Star Wars bathers prompt warning over licensing fees


A legal expert says start-ups need to consider the cost of licence fees before they adorn their products with images from movies or books, after a Brisbane fashion label produced Star Wars images on its clothing range.


Black Milk Clothing, led by owner and designer James Lillis, began operating out of Lillis’ kitchen three years ago.


The business initially produced Star Wars-inspired products illegally, until it received a cease and desist letter from Star Wars creator George Lucas.


In an unlikely twist, Lucas’ film production company Lucasfilm eventually agreed to license the images. However, the new swimsuits will cost more than the originals because of licence fees.


The label has launched a pair of swimsuits inspired by two Star Wars characters, R2-D2 and C-3PO, which, according to marketing manager Cameron Parker, are “turning geek culture sexy”.


James Omond, of commercial law firm Omond & Co., says for a start-up, it is easy to take an image from a book or a movie and place it on clothing.


“Just because it’s easy doesn’t mean it’s legal. If there’s money to be had, the production companies will come calling,” Omond says.


Omond points out that a lot of books and movies make more money from merchandise than from the original product, so production companies are wary of spin-off products.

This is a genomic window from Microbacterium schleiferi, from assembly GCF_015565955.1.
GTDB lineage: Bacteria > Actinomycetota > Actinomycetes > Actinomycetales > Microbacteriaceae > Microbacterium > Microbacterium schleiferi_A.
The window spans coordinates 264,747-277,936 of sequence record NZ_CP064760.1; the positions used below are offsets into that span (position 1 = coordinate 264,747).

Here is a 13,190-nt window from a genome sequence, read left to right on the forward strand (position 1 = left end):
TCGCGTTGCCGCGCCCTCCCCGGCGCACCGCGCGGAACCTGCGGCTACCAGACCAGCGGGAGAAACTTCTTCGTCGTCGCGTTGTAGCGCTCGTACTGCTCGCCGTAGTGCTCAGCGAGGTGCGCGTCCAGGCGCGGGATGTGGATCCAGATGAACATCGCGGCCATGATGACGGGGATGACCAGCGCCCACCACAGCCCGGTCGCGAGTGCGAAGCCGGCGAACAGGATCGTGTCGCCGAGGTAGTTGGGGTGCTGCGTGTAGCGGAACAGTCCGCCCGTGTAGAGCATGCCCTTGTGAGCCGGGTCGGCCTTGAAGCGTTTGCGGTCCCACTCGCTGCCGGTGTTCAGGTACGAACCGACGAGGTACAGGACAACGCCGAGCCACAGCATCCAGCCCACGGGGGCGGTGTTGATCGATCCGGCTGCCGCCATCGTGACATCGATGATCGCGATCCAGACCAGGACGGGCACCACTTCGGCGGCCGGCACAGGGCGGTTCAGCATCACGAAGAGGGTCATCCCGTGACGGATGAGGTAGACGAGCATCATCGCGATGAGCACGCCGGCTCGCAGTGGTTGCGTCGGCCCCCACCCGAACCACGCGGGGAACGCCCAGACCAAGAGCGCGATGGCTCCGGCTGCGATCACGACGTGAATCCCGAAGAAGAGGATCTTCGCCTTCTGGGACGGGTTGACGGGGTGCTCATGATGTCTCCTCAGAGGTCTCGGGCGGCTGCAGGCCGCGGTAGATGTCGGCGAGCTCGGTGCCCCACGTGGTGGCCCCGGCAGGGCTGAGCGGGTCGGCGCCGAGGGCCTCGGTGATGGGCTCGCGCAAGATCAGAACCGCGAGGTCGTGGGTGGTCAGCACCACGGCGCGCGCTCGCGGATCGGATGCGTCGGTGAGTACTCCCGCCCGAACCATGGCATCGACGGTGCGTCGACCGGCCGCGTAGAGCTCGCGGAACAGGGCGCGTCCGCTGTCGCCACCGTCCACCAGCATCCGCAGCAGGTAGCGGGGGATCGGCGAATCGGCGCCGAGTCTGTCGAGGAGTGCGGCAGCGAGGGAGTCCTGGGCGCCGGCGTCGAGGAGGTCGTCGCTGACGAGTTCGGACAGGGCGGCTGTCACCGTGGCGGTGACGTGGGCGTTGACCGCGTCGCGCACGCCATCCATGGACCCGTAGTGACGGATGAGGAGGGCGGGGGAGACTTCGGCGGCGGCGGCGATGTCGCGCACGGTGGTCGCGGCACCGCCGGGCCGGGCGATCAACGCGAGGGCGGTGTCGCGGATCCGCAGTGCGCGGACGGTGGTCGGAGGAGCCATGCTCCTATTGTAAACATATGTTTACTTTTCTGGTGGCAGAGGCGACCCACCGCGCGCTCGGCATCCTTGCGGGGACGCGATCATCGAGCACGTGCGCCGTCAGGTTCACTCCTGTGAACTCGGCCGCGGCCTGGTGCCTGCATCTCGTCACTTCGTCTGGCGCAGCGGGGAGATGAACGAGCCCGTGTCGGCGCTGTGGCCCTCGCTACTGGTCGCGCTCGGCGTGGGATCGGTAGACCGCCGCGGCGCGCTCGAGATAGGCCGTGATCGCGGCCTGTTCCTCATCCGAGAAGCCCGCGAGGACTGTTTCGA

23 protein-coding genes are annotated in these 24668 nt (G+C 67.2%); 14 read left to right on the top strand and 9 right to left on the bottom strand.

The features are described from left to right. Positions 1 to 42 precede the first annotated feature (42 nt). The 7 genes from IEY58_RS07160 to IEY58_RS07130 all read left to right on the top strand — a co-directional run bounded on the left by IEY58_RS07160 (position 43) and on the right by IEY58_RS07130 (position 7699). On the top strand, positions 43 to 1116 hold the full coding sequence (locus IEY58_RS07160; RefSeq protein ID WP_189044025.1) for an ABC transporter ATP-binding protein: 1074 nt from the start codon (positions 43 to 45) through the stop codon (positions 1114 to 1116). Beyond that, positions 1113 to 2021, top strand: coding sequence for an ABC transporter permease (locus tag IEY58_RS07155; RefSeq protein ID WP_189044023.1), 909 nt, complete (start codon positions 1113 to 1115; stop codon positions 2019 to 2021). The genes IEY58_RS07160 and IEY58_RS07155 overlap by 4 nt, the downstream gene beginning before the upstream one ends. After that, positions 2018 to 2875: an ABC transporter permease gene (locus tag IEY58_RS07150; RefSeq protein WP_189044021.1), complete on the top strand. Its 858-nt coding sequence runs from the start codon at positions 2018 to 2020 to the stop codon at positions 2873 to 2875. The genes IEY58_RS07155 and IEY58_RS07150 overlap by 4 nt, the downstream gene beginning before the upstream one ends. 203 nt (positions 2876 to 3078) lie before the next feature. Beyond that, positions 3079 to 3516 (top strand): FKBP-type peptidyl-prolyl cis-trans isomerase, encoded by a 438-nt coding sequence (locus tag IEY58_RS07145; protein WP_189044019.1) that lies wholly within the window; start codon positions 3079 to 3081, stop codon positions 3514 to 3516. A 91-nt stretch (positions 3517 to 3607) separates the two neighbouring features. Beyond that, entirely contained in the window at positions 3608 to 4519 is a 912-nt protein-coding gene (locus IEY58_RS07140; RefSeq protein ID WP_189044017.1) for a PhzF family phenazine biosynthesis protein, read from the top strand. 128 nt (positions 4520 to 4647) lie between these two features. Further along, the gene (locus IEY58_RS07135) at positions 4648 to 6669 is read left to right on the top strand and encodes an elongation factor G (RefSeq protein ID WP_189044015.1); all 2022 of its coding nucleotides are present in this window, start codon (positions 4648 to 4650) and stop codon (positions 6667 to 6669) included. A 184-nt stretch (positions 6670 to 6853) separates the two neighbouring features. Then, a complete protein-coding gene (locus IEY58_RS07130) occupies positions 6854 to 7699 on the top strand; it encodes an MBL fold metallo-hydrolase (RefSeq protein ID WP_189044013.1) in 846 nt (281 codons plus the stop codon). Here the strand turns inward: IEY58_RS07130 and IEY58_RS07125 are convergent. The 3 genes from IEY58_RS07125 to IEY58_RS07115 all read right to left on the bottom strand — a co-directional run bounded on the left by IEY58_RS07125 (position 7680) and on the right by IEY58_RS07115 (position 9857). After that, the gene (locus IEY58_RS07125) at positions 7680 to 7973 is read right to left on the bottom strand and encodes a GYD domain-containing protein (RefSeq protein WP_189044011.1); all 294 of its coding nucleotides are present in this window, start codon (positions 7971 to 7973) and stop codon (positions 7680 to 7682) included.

“These guys (Black Milk Clothing) were lucky that… there was a real demand for [their products], which allowed Lucasfilms to say, ‘Here’s a good business opportunity’,” he says.


“These guys obviously make good quality stuff that will wear the margin of the licensing on it.”


“If you are going to licence images, you can usually add about 25% [to the cost of the product] if it’s a well-known movie.”


Omond says start-ups need to ask themselves whether a book- or movie-inspired product is going to differentiate the product and drive sales. He uses the Wiggles as an example.


“The Wiggles characters are on bandaids. If you’ve got young kids, some hate bandaids. If Dorothy the Dinosaur is on the bandaid, they’re happy with that,” Omond says.


“Instead of paying $7 for a box of Band-Aids, you might pay $10 because it saves you so much grief when you’re trying to use the product.”


“That’s an example of where the manufacturers think it’s worthwhile paying the additional royalty to stand out on the shelf.”


Omond says start-ups might assume they’ll get away without paying licensing fees because no one will notice, but this is not the case.


“With the Star Wars bathers, they were doing it on their kitchen table so probably didn’t think 20th Century Fox would become aware of what they’re doing,” he says.


“Just because you’re doing it in your backyard and not retail stores, you might think you’re somehow able to get away with it [but] the big companies do follow up on that.”


“If you’ve decided that you want to use a product that is taking an image from a movie or whatever, you need to establish whether it is just a point of reference or a homage to it, or are you actually copying it?”


“If you are [copying it], you do leave yourself open to legal demands.”


“If it does look like a straight out use of the image, you need to look at… approaching the licence holder and saying, ‘This is what I want to do’.”